Using the HHL algorithm to compute $A |b \rangle$ instead of $A^{-1} |b \rangle$

In the paper "Compiling basic linear algebra subroutines for quantum computers" here, they discuss (page 2 bottom right) using the HHL algorithm to multiply a vector by a matrix. However, after having read the HHL09 paper, what is being estimated is the state $$|x \rangle = A^{-1} |b \rangle$$, where $$A |x \rangle = |b \rangle$$ for some Hermitian matrix $$A$$ of dimension $$n$$, and vectors $$b, x$$ of size $$n$$, where $$b$$ and $$A$$ are known.

Is it possible to use the HHL algorithm to compute $$A |b \rangle$$ knowing $$A$$ and $$b$$. For instance, running the algorithm in reverse seems not possible (?), because not all steps in the algorithm are unitary.

Note: the graphics have been generated with the LaTeX code available here. Credits to @Niel de Beaudrap.

Yes it is possible!

The HHL algorithm can be schematically depicted as

Let's split down the parts:

1. The first part aims at computing an approximation of the eigenvalues of $$H$$, $$H = A$$ if $$A$$ is hermitian, else $$H = \begin{pmatrix} 0 & A \\ A^\dagger & 0 \end{pmatrix}$$.
2. The second part invert these eigenvalues and adds a phase proportional to these eigenvalues in front of your state (see the original HHL09 paper for the exact expression).
3. The third part uncompute the first part, leaving you with a state like $$\sum_{j=1}^{N}\beta_j \vert u_j \rangle \left( \sqrt{1 - \frac{C^2}{\lambda_j^2}} \vert 0 \rangle + \frac{C}{\lambda_j}\vert 1 \rangle \right).$$
4. The measure project the resulting state. If the measure succeed (measured value is $$1$$), then this means that your state is now $$\sum_{j=1}^{N}\beta_j \vert u_j \rangle \frac{C}{\lambda_j}\vert 1 \rangle = \left(\sum_{j=1}^{N}C\frac{\beta_j}{\lambda_j} \vert u_j \rangle \right) \vert 1 \rangle$$ which is the solution of the linear system considered.

Everything apart being equal, if you do not invert the eigenvalues in step 2, you will end up with a state like $$\sum_{j=1}^{N}\beta_j \vert u_j \rangle \left( \sqrt{1 - C^2\lambda_j^2} \vert 0 \rangle + C\lambda_j\vert 1 \rangle \right).$$ for step 3 and a result like $$\left(C\sum_{j=1}^{N}\beta_j\lambda_j \vert u_j \rangle \right) \vert 1 \rangle$$ if your measurement succeeded.

This is the state you are looking for: the result of the operation $$A\times b$$, scaled by $$C$$ in order to be of unit-norm.

• Isn't this rather circular since you're assuming you have $U$? Is it not the case that $U|b\rangle=A|b\rangle$? So it's a basic assumption that you can already compute that product. – DaftWullie Jun 18 at 8:08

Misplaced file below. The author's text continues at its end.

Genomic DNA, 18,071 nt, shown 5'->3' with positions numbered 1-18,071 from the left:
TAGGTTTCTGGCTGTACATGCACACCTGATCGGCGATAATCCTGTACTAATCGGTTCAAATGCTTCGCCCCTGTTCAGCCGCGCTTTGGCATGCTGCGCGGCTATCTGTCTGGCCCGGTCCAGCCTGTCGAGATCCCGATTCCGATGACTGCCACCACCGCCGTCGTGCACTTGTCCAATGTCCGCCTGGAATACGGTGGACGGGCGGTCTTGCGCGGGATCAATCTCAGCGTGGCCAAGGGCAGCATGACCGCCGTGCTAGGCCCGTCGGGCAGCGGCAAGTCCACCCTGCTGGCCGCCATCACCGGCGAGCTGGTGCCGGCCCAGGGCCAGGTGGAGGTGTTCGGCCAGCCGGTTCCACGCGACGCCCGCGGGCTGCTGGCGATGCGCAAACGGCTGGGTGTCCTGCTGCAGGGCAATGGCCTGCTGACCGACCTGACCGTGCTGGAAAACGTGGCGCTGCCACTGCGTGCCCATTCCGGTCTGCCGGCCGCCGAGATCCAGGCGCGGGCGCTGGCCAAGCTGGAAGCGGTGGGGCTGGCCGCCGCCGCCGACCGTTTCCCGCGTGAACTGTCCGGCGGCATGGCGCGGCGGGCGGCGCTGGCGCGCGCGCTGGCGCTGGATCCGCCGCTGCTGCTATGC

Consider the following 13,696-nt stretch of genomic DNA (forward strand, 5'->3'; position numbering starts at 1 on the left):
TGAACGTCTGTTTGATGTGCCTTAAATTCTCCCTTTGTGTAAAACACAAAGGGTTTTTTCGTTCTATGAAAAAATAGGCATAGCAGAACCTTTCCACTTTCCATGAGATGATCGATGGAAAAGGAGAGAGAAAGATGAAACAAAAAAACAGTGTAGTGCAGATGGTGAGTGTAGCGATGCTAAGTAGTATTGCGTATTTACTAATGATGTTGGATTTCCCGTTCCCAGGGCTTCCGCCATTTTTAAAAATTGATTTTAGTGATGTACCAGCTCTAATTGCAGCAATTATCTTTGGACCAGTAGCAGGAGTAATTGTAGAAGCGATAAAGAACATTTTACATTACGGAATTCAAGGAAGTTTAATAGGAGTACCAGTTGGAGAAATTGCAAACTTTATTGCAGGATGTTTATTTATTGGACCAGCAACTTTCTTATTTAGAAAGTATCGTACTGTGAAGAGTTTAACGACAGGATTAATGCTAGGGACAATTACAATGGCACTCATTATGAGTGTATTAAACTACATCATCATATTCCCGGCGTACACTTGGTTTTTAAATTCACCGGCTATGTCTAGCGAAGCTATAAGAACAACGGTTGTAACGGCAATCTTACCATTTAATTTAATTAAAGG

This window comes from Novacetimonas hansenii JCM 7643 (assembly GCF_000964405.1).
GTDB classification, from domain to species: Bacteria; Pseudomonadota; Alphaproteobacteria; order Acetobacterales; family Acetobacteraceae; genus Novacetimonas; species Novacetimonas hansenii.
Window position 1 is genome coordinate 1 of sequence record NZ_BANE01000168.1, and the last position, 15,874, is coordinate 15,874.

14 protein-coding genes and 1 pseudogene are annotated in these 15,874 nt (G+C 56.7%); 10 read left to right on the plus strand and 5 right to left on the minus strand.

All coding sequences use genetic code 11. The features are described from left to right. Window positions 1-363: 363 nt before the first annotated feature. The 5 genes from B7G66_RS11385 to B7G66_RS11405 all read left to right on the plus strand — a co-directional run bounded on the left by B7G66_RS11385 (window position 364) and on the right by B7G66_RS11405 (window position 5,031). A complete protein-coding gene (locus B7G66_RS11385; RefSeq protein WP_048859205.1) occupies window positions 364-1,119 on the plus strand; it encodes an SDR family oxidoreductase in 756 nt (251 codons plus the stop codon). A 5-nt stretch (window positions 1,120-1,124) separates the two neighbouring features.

• Or is $U=e^{iHt}$? You could still extract the action fairly easily with measurement on an ancilla, up to some higher order terms. – DaftWullie Jun 18 at 8:11
• $U = e^{iHt}$ for different values of $t$ (as I said, the drawing is schematic, in the real algorithm you apply controlled $U$, $U^2$, ...) so you are right, $U\vert b \rangle = e^{iHt} \vert b \rangle = C\sum_{j=1}^{N}\beta_je^{i\lambda_j t} \vert u_j \rangle$. We don't have the result, but something close. The phase estimation step is here to change this $e^{i\lambda_jt}$ in $\lambda_j$. – Nelimee Jun 18 at 8:32
• But why not simply apply $e^{iX\otimes H\delta t}$ on $|0\rangle|b\rangle$? If $\delta t$ is small, and you find the first qubit to be in the $|1\rangle$ state, you've got $H|b\rangle$ with high probability. – DaftWullie Jun 18 at 10:40
• The standard Pauli X matrix – DaftWullie Jun 18 at 18:19

Let's assume that you have a Hermitian matrix $$H=\left(\begin{array}{cc} 0 & A^\dagger \\ A & 0 \end{array}\right).$$ Let $$|b\rangle$$ be the state that we want to apply $$A$$ to, extended to work on the space that $$H$$ acts on. So, our aim is to implement $$H|b\rangle$$.

Let $$X$$ be the standard Pauli $$X$$ matrix. If we implement a unitary evolution $$U=e^{-i X\otimes H\delta t},$$ then the action of this on an input state $$|0\rangle|b\rangle$$ can be expressed through a Taylor expansion, assuming $$\delta t\|H\|\ll 1$$: $$U|0\rangle|b\rangle=|0\rangle|b\rangle-i\delta t |1\rangle(H|b\rangle)-\frac{\delta t^2}{2}|0\rangle(H^2|b\rangle)+\ldots.$$ So, if we measure the ancilla qubit in the standard basis, then with probability $$\delta t^2\|H|b\rangle\|^2$$, we find the ancilla to be in state $$|1\rangle$$, and the other register is in the desired state $$H|b\rangle$$, up to an accuracy $$O(\delta t^2)$$ (coming from the $$O(\delta t^4)$$ term in the Taylor expansion). If you don't get the $$|1\rangle$$ answer to your measurement, then to accuracy $$O(\delta t^2)$$, you've stil got the original state $$|0\rangle|b\rangle$$, so you can just repeat until success.

By that simple method, the overall error is very bad - you have to repeat $$O(1/\delta t^2)$$ times so that the overall error becomes $$O(1)$$. I'm sure this could be improved by replacing the $$X$$ with a cycle operation on a larger dimensional Hilbert space. However, note that this method is very similar to part of the HHL algorithm (where they do the controlled-rotation from the phase estimation register onto an ancilla) and, at least there, it is claimed that it can be improved using amplitude amplification. So I assume (without having looked at the details) that something similar is possible here.

• Ok, did not think about the Taylor expansion of the exponential, you are right it is simpler to implement than HHL. – Nelimee Jun 20 at 7:02